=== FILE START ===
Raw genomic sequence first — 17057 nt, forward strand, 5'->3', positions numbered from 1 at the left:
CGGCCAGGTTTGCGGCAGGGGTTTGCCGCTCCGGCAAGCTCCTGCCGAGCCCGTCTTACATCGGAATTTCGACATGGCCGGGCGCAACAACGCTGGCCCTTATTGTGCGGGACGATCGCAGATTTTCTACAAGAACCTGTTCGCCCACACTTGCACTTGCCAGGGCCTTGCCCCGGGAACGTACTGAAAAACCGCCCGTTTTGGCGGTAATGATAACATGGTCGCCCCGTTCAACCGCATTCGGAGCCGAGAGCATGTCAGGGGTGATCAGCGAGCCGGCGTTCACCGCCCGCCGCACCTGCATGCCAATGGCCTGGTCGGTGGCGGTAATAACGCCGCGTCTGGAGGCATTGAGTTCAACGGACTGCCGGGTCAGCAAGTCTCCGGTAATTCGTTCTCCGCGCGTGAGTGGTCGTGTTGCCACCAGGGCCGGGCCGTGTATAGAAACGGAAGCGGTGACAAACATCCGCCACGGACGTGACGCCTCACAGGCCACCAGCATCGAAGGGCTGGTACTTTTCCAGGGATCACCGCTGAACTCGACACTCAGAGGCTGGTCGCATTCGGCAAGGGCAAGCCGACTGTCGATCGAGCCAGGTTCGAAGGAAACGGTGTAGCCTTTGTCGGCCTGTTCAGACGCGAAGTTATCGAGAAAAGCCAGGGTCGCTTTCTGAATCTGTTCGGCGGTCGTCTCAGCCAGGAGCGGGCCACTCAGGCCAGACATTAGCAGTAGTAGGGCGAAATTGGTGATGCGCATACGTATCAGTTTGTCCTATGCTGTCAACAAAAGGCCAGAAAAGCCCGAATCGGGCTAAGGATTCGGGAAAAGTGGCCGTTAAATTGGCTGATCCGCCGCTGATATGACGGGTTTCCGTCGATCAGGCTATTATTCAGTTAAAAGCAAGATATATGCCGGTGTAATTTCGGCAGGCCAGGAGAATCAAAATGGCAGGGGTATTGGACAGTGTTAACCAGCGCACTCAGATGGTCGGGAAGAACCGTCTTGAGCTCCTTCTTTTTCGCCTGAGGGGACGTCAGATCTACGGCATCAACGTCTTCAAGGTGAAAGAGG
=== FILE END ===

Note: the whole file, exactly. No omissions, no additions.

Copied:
Raw genomic sequence first — 17057 nt, forward strand, 5'->3', positions numbered from 1 at the left:
CGGCCAGGTTTGCGGCAGGGGTTTGCCGCTCCGGCAAGCTCCTGCCGAGCCCGTCTTACATCGGAATTTCGACATGGCCGGGCGCAACAACGCTGGCCCTTATTGTGCGGGACGATCGCAGATTTTCTACAAGAACCTGTTCGCCCACACTTGCACTTGCCAGGGCCTTGCCCCGGGAACGTACTGAAAAACCGCCCGTTTTGGCGGTAATGATAACATGGTCGCCCCGTTCAACCGCATTCGGAGCCGAGAGCATGTCAGGGGTGATCAGCGAGCCGGCGTTCACCGCCCGCCGCACCTGCATGCCAATGGCCTGGTCGGTGGCGGTAATAACGCCGCGTCTGGAGGCATTGAGTTCAACGGACTGCCGGGTCAGCAAGTCTCCGGTAATTCGTTCTCCGCGCGTGAGTGGTCGTGTTGCCACCAGGGCCGGGCCGTGTATAGAAACGGAAGCGGTGACAAACATCCGCCACGGACGTGACGCCTCACAGGCCACCAGCATCGAAGGGCTGGTACTTTTCCAGGGATCACCGCTGAACTCGACACTCAGAGGCTGGTCGCATTCGGCAAGGGCAAGCCGACTGTCGATCGAGCCAGGTTCGAAGGAAACGGTGTAGCCTTTGTCGGCCTGTTCAGACGCGAAGTTATCGAGAAAAGCCAGGGTCGCTTTCTGAATCTGTTCGGCGGTCGTCTCAGCCAGGAGCGGGCCACTCAGGCCAGACATTAGCAGTAGTAGGGCGAAATTGGTGATGCGCATACGTATCAGTTTGTCCTATGCTGTCAACAAAAGGCCAGAAAAGCCCGAATCGGGCTAAGGATTCGGGAAAAGTGGCCGTTAAATTGGCTGATCCGCCGCTGATATGACGGGTTTCCGTCGATCAGGCTATTATTCAGTTAAAAGCAAGATATATGCCGGTGTAATTTCGGCAGGCCAGGAGAATCAAAATGGCAGGGGTATTGGACAGTGTTAACCAGCGCACTCAGATGGTCGGGAAGAACCGTCTTGAGCTCCTTCTTTTTCGCCTGAGGGGACGTCAGATCTACGGCATCAACGTCTTCAAGGTGAAAGAGG